Invasive plants and native amphibians: A study of the possible impacts of Phragmites australis and Typha angustifolia invasions on Lithobates clamitans and L. catebieanus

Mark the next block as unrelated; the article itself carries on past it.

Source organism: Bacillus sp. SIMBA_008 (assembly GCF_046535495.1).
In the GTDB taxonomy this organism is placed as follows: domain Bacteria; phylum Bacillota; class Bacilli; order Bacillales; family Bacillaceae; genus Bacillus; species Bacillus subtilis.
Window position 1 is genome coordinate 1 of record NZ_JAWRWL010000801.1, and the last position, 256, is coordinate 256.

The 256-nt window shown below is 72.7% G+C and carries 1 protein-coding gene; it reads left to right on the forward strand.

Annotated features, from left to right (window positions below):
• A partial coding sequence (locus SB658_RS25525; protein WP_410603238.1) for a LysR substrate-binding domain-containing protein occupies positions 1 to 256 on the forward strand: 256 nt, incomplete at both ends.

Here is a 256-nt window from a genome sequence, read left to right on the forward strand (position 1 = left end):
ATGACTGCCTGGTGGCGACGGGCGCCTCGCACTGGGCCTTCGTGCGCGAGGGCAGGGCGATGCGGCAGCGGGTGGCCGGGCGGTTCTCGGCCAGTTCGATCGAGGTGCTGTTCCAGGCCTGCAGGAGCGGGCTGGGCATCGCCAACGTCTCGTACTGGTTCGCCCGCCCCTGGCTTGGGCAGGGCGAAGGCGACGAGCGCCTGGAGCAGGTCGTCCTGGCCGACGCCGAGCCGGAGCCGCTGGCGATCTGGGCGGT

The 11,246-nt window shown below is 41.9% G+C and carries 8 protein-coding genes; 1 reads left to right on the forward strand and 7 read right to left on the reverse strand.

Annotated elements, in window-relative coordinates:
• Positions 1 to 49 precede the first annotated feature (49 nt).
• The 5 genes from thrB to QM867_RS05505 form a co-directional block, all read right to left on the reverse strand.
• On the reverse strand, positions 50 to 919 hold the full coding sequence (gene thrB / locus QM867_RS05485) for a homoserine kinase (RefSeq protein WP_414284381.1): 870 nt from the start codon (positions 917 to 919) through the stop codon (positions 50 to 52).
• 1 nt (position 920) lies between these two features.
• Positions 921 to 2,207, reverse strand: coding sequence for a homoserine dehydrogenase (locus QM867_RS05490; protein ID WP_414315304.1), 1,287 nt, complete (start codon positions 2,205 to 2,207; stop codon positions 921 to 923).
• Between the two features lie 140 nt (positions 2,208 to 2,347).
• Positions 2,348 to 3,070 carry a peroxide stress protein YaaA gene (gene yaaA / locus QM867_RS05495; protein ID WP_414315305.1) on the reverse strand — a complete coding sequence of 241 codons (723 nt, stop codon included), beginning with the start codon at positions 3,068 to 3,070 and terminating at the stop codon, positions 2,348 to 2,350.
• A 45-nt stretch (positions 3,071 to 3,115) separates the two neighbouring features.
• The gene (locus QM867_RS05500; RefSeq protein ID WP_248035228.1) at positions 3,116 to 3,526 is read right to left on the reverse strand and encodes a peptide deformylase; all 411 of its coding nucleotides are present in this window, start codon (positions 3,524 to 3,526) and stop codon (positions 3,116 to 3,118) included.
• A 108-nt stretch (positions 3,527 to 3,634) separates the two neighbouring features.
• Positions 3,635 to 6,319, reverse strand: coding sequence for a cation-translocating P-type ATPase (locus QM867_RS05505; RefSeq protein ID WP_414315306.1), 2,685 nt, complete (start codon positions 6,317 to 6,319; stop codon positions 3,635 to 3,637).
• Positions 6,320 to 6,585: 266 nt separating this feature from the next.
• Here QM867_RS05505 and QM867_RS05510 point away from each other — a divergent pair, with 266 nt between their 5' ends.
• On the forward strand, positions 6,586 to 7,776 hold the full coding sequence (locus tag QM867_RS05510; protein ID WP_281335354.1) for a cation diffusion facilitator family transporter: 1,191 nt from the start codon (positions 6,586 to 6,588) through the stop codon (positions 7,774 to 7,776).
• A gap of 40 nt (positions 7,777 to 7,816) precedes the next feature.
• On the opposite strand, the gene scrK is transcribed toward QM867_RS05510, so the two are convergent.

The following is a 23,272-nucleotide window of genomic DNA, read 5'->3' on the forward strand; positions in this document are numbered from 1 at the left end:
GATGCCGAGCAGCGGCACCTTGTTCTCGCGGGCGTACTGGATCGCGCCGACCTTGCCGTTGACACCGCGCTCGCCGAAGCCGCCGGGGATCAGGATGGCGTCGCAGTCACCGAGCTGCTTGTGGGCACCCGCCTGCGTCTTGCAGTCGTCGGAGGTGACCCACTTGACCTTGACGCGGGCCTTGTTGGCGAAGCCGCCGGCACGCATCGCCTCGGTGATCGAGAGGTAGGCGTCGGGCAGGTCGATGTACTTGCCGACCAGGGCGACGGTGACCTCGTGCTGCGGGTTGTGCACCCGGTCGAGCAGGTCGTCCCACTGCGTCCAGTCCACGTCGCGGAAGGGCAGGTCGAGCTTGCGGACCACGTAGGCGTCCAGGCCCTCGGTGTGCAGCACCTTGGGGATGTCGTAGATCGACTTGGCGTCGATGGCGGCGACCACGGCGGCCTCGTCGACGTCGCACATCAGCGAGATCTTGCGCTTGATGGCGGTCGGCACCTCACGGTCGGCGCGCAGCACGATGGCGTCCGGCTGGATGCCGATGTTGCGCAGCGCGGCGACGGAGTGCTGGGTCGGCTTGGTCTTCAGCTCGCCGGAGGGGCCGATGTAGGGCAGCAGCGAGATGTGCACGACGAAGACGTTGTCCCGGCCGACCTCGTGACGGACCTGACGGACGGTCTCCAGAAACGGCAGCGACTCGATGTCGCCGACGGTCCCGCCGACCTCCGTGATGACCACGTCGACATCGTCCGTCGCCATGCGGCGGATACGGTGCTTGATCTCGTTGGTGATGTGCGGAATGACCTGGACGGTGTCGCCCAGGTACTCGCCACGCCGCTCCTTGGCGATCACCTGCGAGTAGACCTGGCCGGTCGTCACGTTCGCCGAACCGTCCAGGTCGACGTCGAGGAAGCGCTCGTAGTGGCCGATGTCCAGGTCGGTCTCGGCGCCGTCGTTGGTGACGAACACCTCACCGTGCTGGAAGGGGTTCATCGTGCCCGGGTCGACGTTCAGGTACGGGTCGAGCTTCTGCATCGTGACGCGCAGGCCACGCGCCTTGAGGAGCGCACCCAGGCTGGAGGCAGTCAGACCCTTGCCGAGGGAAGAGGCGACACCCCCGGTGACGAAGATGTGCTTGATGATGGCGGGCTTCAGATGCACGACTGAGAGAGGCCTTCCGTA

This project focuses on the differences in habitat structure associated with common reed grass and narrow leaf cattail stands compared with native plant communities, and how those differences affects two closely related species of anurans (Lithobates clamitans and L. catesbeianus). My hypotheses are 1) invaded wetlands have different water chemistries associated with them than non-invaded wetlands; 2) these differences correlate with survivorship and growth of tadpoles in these wetlands; 3) plant chemical profiles relate to different tadpole behaviors; 4) the different physical structure of the wetlands lead to different behaviors in adults; 5) and finally, that wetland differences lead to differing plant and invertebrate communities in the wetlands. While measuring physical and chemical profiles of wetlands types, simultaneous measures of larval anuran (tadpole) growth and survival provide insight into correlations between the abiotic environment and larval characteristics. The studies occurred in natural wetlands representative of each vegetation type and in constructed mesocosms. Further, behavior of larval and adult anurans were observed in the presence of invasive and native plants to assess these effects. These surveys and experiments provide insight into what impacts narrow leaf cattail and common reed grass have on green frogs and bull frogs.